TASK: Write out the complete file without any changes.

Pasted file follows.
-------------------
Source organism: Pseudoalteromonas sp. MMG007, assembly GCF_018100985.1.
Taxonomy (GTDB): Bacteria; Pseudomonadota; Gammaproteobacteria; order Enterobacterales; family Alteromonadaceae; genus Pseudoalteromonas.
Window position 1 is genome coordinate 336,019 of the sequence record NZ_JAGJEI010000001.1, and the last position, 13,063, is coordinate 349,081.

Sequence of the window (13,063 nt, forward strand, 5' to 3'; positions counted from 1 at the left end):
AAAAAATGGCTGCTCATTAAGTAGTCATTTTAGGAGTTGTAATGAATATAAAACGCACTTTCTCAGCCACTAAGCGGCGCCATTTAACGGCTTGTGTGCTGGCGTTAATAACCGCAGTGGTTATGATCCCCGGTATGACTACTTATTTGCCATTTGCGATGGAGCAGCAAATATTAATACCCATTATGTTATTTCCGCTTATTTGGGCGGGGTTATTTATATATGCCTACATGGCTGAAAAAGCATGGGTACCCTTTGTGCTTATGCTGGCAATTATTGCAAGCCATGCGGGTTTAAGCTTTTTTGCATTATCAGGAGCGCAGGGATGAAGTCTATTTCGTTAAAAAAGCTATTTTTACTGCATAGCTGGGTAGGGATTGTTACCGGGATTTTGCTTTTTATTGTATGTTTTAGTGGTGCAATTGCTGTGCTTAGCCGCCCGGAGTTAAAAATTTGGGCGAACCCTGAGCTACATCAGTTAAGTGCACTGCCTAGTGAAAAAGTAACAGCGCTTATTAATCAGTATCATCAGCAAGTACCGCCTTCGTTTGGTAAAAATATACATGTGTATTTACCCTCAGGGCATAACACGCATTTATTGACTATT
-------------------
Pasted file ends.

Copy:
Source organism: Pseudoalteromonas sp. MMG007, assembly GCF_018100985.1.
Taxonomy (GTDB): Bacteria; Pseudomonadota; Gammaproteobacteria; order Enterobacterales; family Alteromonadaceae; genus Pseudoalteromonas.
Window position 1 is genome coordinate 336,019 of the sequence record NZ_JAGJEI010000001.1, and the last position, 13,063, is coordinate 349,081.

Sequence of the window (13,063 nt, forward strand, 5' to 3'; positions counted from 1 at the left end):
AAAAAATGGCTGCTCATTAAGTAGTCATTTTAGGAGTTGTAATGAATATAAAACGCACTTTCTCAGCCACTAAGCGGCGCCATTTAACGGCTTGTGTGCTGGCGTTAATAACCGCAGTGGTTATGATCCCCGGTATGACTACTTATTTGCCATTTGCGATGGAGCAGCAAATATTAATACCCATTATGTTATTTCCGCTTATTTGGGCGGGGTTATTTATATATGCCTACATGGCTGAAAAAGCATGGGTACCCTTTGTGCTTATGCTGGCAATTATTGCAAGCCATGCGGGTTTAAGCTTTTTTGCATTATCAGGAGCGCAGGGATGAAGTCTATTTCGTTAAAAAAGCTATTTTTACTGCATAGCTGGGTAGGGATTGTTACCGGGATTTTGCTTTTTATTGTATGTTTTAGTGGTGCAATTGCTGTGCTTAGCCGCCCGGAGTTAAAAATTTGGGCGAACCCTGAGCTACATCAGTTAAGTGCACTGCCTAGTGAAAAAGTAACAGCGCTTATTAATCAGTATCATCAGCAAGTACCGCCTTCGTTTGGTAAAAATATACATGTGTATTTACCCTCAGGGCATAACACGCATTTATTGACTATT